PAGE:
# How good is a forecast? (Many outputs)

I have several macroeconomic models (eg two DSGEs and a VAR). They each produce forecasts for GDP, inflation and unemployment, and I have data to test them on, going back years.

How can I say which model has the "best" overall performance?

I realise this is vague, so here's more detail:

Assume that model X performs better than model Y on GDP, but worse on inflation.

If I'm just looking at GDP, I could just ask something like "which model has the smallest mean square error?" (predicted GDP - actual GDP, squared) Similarly, if I only care about inflation, I could do the same thing.

But I actually care about forecast accuracy over all three variables (GDP/inf/unemployment).

Is there a way to assess accuracy over all three variables, without just assigning weights to each MSE value and adding them up?

The MSE is essentially a squared Euclidean distance between two vectors, say $$\mathbf y$$ and $$\hat{\mathbf y}$$, where $$\mathbf y$$ is the actual economic data over $$T$$ periods and $$\hat{\mathbf{y}}$$ the predicted values. A natural extension of this to matrices $$\mathbf Y=(y_{it})$$ and $$\widehat{\mathbf Y}=(\hat y_{it})$$ where $$i=1,\dots,n$$ and $$t=1,\dots,T$$ ($$n$$ variables over $$T$$ periods) would be $$$$\text{MSE}^*=\frac{1}{nT}\sum_{i=1}^n\sum_{t=1}^T(y_{it}-\hat y_{it})^2.$$$$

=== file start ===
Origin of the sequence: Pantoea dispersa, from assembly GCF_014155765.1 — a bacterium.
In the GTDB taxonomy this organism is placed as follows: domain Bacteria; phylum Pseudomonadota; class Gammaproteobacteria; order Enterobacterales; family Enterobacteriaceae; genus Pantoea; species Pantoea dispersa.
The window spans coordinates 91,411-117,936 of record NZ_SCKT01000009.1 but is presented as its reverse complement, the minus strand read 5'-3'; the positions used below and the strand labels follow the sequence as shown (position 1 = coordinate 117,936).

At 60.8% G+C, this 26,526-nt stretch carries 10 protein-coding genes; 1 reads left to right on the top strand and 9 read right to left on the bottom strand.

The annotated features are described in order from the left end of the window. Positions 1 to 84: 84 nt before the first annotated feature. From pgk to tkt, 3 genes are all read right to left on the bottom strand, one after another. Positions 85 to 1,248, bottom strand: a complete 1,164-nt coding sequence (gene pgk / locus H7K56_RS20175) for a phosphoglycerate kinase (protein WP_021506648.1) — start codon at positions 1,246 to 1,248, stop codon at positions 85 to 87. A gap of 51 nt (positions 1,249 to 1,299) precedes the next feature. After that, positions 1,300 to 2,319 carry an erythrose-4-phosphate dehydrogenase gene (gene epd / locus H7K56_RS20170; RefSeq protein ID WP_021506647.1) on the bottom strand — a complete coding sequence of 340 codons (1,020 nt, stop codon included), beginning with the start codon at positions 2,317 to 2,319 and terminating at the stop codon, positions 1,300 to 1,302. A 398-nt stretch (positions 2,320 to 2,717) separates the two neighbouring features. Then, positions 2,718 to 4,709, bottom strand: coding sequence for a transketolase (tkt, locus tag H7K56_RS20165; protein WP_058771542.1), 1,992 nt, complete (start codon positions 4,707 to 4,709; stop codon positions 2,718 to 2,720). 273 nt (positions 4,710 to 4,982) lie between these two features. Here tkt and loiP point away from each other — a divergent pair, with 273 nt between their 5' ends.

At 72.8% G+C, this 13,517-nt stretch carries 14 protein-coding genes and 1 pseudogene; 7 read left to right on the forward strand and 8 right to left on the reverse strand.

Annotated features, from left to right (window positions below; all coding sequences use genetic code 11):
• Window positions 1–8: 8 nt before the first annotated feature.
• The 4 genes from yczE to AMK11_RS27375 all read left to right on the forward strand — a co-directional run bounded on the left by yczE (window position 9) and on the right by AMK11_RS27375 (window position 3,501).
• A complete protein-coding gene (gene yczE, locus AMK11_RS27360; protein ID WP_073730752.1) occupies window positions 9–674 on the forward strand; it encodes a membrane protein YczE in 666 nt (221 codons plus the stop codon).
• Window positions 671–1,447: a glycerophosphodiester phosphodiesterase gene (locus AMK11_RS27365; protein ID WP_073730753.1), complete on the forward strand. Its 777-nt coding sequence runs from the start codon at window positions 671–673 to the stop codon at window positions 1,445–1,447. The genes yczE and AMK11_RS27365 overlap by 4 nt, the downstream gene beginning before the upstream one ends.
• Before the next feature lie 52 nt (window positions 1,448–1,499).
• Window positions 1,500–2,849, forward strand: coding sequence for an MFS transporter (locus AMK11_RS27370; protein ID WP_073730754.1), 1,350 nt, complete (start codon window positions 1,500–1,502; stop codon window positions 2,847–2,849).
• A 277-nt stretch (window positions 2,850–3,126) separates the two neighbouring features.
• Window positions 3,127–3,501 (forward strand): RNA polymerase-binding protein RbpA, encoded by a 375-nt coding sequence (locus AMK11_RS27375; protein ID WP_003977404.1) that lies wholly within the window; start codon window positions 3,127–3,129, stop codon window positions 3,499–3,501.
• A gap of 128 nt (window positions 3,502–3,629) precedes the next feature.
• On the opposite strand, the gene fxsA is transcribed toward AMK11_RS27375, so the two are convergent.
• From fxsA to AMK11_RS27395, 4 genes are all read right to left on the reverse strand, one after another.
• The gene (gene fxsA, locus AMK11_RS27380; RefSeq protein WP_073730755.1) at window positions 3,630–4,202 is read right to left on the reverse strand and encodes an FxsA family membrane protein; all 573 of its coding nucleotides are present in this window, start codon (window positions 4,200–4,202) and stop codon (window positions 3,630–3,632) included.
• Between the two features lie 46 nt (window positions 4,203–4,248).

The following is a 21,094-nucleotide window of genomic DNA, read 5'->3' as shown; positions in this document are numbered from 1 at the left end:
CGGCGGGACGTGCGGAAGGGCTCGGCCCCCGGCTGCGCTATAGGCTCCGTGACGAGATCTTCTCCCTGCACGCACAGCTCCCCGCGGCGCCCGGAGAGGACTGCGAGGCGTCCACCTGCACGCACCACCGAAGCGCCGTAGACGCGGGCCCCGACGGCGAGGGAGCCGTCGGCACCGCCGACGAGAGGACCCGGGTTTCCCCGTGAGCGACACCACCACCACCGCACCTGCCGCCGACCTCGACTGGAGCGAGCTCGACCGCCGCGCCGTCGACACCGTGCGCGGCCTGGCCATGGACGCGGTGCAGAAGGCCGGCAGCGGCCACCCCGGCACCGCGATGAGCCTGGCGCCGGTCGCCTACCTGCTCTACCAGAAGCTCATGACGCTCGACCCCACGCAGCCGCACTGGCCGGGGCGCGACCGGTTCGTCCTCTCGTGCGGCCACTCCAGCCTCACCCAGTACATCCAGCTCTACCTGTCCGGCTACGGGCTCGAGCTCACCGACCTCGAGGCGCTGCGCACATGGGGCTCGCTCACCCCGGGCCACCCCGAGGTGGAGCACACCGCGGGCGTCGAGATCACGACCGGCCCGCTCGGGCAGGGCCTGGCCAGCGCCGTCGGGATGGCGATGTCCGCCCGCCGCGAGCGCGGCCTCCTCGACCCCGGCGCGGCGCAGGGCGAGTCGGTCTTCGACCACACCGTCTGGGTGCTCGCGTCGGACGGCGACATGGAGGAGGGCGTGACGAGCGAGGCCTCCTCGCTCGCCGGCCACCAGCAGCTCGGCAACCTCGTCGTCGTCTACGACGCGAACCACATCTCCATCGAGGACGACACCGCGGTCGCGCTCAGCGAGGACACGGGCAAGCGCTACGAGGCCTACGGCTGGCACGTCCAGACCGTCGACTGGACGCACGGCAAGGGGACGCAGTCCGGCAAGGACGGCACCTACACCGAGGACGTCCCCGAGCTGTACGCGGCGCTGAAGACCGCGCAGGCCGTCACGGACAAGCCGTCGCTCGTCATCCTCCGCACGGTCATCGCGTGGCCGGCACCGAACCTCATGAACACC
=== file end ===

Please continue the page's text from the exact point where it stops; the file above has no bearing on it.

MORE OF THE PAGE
But beware of the pitfall. Of course there are other matrix norms available as well.

• Thanks for multivariate MSE info. However, the "units" are different for each dimension (eg GDP in dollars, inflation in %, unemployment could be % or absolute). Doesn't that mean I need to somehow "normalise" the values first, to make MSE a good measure? A simple example: if I measure GDP in \$, model Y (great at inflation, ok at GDP) might have a lower overall MSE than model X (slightly better at GDP, much worse on inflation). But if I measure GDP in cents (or Yen, if in Japan), any gap in GDP becomes dominant, and model X suddenly looks way better than Y. Isn't this a big issue? Mar 26, 2021 at 4:19
• @Mich55: Unit differences are indeed an issue that I overlooked. Normalization would seem sensible but it's not obvious how it should be done. A search in the model evaluation literature (e.g. this paper) may be helpful. Mar 26, 2021 at 17:07